Besides this short-term effect, they also seemed to “inhale” the presented coping-techniques against fear. They adopted the ones that fitted them individually most. I am positive that the Balsam Project gives young Syrian refugee children in need not only a quick relief (clothes, medicines etc.) here and now, but also something far more long-lasting: self-awareness, mental strength and HAPPINESS!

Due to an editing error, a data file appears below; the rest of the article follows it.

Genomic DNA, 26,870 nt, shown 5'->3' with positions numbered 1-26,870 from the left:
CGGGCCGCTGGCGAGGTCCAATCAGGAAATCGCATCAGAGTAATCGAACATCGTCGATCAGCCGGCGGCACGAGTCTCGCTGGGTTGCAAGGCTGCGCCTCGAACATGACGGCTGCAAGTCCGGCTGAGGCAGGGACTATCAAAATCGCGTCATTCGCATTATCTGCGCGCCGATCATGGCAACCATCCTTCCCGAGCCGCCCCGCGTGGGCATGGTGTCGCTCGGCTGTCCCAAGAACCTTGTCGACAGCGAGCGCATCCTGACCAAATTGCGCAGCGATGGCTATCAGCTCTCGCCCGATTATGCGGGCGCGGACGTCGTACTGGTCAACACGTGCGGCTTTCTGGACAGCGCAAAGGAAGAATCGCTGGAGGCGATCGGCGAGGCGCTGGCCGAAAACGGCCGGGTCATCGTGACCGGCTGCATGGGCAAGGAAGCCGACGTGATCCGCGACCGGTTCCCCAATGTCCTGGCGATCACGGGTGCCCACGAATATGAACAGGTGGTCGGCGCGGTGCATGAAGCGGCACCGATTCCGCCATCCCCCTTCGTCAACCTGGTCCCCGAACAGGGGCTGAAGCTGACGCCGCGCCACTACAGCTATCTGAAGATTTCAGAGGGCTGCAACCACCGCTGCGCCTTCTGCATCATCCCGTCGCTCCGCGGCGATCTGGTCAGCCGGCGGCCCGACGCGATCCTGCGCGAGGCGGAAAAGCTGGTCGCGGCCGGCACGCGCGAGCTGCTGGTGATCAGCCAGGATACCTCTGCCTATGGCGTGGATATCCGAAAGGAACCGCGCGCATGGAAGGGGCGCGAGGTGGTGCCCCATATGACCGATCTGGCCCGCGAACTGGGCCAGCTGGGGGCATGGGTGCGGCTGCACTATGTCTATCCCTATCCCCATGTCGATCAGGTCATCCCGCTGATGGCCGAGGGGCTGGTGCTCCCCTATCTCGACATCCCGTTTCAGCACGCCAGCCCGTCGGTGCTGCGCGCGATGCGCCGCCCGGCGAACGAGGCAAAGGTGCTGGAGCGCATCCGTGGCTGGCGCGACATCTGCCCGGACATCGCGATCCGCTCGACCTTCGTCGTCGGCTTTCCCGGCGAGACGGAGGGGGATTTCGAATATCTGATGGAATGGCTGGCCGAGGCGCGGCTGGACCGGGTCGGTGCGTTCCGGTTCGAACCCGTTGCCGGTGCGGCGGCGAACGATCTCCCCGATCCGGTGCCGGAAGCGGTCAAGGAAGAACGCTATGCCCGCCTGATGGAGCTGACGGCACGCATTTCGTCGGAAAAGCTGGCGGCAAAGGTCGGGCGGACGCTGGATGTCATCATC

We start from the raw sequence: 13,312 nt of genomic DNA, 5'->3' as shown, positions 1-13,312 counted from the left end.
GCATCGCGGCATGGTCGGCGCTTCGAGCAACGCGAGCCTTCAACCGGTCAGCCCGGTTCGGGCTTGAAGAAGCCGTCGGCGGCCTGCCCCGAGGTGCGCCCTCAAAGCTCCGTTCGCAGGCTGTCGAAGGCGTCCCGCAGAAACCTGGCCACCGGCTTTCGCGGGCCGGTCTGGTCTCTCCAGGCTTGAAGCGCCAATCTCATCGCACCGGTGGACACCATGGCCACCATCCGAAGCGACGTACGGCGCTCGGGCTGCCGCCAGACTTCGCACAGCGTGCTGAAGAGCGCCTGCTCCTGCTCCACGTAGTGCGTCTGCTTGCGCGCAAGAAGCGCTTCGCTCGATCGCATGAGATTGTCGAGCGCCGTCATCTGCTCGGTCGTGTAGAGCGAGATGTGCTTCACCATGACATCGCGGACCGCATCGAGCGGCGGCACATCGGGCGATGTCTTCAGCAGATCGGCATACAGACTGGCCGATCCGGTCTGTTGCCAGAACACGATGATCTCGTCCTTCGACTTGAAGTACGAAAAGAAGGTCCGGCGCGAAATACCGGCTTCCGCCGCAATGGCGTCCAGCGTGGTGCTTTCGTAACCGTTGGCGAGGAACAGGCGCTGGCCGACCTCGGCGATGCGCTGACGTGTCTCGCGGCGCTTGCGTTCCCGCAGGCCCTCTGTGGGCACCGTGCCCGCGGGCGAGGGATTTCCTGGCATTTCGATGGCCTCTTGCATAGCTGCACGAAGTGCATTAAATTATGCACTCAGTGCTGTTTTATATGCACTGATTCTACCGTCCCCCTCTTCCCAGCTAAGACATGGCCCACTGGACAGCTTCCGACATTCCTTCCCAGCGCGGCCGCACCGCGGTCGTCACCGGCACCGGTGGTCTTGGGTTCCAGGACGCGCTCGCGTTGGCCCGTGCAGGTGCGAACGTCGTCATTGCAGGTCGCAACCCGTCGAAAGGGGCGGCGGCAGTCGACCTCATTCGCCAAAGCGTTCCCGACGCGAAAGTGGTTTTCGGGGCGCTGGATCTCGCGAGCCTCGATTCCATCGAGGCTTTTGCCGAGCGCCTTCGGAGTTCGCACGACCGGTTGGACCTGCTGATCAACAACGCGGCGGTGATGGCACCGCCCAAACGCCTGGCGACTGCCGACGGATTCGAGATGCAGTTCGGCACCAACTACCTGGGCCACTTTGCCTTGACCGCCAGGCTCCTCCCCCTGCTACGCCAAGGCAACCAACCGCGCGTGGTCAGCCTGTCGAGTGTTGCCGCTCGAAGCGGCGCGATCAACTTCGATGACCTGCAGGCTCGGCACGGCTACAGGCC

Our group experienced ten days of work with loving, cordial and open people, who are usually only termed „refugees“. Yet, even if they might have in common their experiences of flight, destitution, or dispossession, they are diverse people, each with a unique story. Most of them welcomed and integrated us as if we were a part of their family even though they live and survive under the most difficult conditions. While working with their children, nobody questioned our work, our aims, or our motivation (only the official Turkish authorities did that punctually). Instead, we tried all together to bring the best out of each other and out of the children. We had almost no language barriers, even though some of us did not speak a common language – we simply did something together and understood each other, using the few words in each other’s language that we had. I don’t think it was central for them that it was exactly our group who worked with the people; it was crucial for us to make that experience, important for our group to learn so much, which I think is true even for the Syrians who are part of the group. But for the women, children, and some young men at the Turkish border it was particularly the impulse they got from us. They saw that they are taken seriously, that their issues are important, that it is possible to perceive the world in different terms and act differently, and, most importantly, all of us learned there are people in the world, whom we did not know ten days ago but who became very important in our lives and who care genuinely about each other – this is how I feel, how we feel now. We formed friendships regardless of differences.